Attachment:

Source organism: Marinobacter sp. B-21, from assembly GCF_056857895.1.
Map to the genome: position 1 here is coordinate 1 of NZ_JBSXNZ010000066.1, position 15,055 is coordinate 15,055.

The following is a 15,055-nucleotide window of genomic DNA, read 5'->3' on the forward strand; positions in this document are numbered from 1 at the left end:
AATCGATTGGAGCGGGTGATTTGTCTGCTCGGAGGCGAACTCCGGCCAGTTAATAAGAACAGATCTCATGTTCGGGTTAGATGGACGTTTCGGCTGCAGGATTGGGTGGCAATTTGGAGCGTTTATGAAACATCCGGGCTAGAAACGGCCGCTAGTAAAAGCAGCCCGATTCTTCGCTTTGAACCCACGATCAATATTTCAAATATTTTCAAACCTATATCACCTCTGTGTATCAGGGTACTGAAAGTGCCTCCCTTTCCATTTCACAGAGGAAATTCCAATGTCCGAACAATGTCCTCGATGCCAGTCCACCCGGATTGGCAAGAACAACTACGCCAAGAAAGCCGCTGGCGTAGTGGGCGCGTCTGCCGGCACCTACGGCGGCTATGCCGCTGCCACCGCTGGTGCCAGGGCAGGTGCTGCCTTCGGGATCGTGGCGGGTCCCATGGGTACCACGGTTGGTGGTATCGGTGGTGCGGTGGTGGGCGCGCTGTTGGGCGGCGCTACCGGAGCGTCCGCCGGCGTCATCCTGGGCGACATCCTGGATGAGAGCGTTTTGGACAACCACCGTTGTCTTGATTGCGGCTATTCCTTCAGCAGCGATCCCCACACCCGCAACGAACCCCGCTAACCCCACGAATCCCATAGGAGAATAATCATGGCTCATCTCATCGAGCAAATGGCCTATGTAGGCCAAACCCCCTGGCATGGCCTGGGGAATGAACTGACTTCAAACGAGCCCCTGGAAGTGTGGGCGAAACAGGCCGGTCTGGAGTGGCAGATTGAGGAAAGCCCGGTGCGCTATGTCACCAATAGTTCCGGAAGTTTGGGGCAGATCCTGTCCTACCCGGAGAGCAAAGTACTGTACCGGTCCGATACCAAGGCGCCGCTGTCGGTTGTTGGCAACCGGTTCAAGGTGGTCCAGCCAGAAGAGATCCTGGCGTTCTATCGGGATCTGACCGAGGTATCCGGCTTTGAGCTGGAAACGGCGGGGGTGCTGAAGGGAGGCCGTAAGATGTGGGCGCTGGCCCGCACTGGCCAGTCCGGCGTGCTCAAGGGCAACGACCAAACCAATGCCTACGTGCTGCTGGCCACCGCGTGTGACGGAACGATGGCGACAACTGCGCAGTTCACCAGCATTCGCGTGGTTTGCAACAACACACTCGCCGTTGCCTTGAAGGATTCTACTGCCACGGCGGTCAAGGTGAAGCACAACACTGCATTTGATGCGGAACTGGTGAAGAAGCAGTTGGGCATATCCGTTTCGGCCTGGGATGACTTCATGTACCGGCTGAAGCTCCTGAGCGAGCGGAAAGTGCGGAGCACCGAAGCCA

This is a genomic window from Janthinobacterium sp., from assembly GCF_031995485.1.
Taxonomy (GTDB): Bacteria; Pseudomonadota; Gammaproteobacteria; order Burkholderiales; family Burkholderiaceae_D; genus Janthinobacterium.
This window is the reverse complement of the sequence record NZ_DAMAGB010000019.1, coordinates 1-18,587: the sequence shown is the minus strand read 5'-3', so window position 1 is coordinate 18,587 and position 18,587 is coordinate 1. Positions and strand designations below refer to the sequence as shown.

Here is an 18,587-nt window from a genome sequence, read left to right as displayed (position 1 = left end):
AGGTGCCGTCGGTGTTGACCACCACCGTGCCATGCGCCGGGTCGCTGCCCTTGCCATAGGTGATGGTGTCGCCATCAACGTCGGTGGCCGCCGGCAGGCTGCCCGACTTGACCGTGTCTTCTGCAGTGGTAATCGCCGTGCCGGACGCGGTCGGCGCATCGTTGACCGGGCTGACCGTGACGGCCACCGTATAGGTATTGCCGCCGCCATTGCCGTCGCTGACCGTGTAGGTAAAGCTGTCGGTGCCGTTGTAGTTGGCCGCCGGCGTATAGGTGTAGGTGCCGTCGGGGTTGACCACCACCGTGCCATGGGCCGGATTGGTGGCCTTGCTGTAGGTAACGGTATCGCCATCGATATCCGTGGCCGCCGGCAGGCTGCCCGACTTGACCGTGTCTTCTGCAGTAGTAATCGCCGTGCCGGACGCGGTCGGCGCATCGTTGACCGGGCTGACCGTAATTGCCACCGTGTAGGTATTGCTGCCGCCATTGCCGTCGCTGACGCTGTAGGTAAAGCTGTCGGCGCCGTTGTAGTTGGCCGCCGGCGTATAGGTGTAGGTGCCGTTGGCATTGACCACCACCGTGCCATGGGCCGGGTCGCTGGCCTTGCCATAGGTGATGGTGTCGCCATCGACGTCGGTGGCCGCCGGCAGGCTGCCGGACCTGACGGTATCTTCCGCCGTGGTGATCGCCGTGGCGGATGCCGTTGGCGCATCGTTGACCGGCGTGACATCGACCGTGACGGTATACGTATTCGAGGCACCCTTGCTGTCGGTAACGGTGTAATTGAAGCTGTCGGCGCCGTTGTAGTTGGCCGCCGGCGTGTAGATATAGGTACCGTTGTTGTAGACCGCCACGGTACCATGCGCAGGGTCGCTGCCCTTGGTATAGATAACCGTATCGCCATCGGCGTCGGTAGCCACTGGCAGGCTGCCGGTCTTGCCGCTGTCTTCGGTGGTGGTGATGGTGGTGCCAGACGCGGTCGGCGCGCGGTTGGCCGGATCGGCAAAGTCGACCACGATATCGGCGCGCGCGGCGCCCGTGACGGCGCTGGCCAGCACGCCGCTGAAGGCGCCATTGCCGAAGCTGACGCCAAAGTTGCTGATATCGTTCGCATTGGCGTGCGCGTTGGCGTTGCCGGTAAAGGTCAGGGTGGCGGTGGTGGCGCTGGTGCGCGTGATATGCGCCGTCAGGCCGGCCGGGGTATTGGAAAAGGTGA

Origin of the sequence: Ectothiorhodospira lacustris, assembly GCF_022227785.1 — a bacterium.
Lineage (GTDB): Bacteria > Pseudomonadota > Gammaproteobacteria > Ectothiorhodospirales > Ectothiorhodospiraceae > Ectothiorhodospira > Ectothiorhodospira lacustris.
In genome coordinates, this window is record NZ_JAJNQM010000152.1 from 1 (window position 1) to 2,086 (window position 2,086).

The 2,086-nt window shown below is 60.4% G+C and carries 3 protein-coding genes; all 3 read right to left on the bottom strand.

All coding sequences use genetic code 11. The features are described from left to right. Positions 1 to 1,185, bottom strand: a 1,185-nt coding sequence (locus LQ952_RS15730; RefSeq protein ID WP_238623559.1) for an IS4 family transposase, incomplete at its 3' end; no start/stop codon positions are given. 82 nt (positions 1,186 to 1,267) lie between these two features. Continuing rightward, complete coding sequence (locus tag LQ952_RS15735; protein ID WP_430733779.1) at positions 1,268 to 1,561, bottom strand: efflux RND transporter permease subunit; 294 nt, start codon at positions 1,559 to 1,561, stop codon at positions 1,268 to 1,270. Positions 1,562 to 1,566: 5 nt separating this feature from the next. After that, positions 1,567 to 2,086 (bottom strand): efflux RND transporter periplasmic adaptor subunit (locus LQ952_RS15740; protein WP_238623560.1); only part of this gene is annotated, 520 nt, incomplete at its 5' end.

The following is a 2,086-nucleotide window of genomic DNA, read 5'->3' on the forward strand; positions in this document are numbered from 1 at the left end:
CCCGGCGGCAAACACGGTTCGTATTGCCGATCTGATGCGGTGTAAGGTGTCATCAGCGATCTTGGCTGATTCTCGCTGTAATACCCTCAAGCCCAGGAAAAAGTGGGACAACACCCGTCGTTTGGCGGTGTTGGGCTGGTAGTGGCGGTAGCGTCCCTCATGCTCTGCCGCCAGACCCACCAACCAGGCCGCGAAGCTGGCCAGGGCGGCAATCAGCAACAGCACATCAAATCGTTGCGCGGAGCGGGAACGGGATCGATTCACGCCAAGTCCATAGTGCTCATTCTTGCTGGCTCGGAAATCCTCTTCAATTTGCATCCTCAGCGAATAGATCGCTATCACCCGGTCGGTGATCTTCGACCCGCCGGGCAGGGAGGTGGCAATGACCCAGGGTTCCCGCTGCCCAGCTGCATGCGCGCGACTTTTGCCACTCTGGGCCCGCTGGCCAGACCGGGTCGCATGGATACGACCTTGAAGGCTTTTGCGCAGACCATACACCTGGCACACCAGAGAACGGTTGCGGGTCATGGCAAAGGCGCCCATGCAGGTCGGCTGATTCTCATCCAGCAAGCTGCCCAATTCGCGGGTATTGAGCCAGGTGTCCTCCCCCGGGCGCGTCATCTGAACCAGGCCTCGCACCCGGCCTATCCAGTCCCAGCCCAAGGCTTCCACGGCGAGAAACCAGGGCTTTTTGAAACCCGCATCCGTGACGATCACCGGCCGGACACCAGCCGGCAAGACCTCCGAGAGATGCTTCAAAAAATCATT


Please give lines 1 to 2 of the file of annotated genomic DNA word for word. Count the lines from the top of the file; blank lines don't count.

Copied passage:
Source organism: Marinobacter sp. B-21, from assembly GCF_056857895.1.
Map to the genome: position 1 here is coordinate 1 of NZ_JBSXNZ010000066.1, position 15,055 is coordinate 15,055.